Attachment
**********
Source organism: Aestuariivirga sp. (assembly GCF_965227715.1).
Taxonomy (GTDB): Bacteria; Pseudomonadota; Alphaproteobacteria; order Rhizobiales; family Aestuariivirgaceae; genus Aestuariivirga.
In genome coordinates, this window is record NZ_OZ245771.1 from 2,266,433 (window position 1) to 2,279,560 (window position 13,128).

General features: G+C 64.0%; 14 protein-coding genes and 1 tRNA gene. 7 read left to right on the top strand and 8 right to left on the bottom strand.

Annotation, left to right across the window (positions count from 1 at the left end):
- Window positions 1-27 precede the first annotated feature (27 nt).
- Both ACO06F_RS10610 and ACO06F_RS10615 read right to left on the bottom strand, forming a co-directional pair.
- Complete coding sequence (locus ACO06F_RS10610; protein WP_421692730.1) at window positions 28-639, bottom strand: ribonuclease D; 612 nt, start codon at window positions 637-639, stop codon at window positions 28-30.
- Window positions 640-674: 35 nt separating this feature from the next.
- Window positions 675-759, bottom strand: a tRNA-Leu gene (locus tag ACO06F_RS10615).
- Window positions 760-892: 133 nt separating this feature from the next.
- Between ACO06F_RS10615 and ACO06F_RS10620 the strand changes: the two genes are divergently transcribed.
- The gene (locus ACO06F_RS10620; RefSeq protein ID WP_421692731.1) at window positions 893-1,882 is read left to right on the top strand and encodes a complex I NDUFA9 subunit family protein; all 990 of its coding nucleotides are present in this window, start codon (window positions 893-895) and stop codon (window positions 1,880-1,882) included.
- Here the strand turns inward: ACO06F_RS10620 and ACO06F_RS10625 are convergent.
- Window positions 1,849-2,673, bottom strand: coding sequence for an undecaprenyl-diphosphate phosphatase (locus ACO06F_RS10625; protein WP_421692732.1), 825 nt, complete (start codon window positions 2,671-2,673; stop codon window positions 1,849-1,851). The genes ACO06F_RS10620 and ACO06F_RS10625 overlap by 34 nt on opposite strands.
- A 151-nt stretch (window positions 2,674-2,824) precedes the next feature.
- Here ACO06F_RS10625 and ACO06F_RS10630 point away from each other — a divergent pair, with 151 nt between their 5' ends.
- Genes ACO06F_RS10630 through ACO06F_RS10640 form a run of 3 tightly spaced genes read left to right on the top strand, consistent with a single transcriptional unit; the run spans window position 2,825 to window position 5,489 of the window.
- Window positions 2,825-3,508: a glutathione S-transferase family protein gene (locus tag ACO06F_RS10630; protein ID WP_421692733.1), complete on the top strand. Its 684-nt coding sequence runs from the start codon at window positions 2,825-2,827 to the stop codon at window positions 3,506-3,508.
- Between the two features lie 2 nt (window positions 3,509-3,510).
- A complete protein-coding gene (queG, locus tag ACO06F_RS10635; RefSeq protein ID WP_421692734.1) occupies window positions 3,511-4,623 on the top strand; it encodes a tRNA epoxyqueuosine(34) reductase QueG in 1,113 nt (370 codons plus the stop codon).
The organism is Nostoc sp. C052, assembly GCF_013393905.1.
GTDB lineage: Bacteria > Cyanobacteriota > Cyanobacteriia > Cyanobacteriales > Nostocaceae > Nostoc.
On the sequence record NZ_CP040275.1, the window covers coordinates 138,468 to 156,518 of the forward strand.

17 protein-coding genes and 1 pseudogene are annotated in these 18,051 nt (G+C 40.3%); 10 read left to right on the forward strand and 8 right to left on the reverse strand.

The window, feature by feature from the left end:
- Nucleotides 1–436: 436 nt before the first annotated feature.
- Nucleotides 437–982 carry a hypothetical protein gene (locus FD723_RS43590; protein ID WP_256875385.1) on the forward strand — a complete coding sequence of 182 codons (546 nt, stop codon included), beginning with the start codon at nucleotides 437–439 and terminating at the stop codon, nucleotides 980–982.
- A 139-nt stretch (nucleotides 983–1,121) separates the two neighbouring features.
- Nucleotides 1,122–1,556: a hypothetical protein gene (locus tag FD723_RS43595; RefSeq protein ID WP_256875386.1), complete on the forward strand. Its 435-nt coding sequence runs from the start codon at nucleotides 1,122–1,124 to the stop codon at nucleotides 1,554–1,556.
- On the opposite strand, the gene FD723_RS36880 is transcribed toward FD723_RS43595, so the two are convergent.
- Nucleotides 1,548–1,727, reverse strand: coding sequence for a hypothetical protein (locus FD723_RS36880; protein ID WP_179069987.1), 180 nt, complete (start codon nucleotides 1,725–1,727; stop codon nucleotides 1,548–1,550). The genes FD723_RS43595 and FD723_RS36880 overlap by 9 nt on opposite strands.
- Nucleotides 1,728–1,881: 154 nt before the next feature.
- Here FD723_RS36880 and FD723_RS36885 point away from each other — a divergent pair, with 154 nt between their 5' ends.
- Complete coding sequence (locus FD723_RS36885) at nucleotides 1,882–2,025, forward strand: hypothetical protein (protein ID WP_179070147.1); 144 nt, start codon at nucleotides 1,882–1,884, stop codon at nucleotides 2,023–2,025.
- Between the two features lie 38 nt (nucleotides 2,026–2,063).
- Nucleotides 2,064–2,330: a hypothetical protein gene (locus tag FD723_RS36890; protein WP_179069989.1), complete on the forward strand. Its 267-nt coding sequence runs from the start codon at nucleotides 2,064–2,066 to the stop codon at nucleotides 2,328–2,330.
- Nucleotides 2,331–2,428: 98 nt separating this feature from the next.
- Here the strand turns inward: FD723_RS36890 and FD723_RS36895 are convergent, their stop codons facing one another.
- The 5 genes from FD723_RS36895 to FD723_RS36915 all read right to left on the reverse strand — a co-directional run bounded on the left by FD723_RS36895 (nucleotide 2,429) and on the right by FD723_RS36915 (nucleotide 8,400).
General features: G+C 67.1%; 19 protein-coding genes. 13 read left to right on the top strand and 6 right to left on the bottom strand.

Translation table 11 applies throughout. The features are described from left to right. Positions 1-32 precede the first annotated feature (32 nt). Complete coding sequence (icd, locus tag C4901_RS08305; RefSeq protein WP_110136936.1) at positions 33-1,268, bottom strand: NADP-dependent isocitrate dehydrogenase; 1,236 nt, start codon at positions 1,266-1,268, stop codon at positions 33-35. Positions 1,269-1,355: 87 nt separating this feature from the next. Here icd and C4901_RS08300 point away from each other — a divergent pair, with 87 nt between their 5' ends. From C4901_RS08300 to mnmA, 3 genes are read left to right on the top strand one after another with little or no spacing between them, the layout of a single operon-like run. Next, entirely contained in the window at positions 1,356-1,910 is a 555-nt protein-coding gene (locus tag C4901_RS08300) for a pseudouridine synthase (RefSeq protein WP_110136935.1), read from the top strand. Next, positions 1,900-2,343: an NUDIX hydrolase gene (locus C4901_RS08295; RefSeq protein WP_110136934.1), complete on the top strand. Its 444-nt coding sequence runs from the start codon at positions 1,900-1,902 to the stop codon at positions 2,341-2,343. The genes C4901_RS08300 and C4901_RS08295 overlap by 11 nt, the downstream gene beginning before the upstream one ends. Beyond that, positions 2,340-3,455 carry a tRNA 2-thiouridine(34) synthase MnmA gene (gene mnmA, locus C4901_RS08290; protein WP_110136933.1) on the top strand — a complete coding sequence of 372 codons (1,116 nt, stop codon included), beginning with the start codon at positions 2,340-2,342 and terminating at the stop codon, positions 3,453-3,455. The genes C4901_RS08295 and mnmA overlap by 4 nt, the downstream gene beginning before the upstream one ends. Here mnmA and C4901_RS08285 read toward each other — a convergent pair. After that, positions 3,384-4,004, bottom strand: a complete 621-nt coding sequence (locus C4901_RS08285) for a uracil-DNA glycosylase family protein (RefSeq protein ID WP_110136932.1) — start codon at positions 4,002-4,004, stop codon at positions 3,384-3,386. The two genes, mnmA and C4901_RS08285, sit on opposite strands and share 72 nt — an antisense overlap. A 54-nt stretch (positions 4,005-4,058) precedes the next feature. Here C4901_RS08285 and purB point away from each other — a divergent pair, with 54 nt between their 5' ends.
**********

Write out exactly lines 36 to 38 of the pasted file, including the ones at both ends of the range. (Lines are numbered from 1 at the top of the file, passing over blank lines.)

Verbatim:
- Between the two features lie 38 nt (nucleotides 2,026–2,063).
- Nucleotides 2,064–2,330: a hypothetical protein gene (locus tag FD723_RS36890; protein WP_179069989.1), complete on the forward strand. Its 267-nt coding sequence runs from the start codon at nucleotides 2,064–2,066 to the stop codon at nucleotides 2,328–2,330.
- Nucleotides 2,331–2,428: 98 nt separating this feature from the next.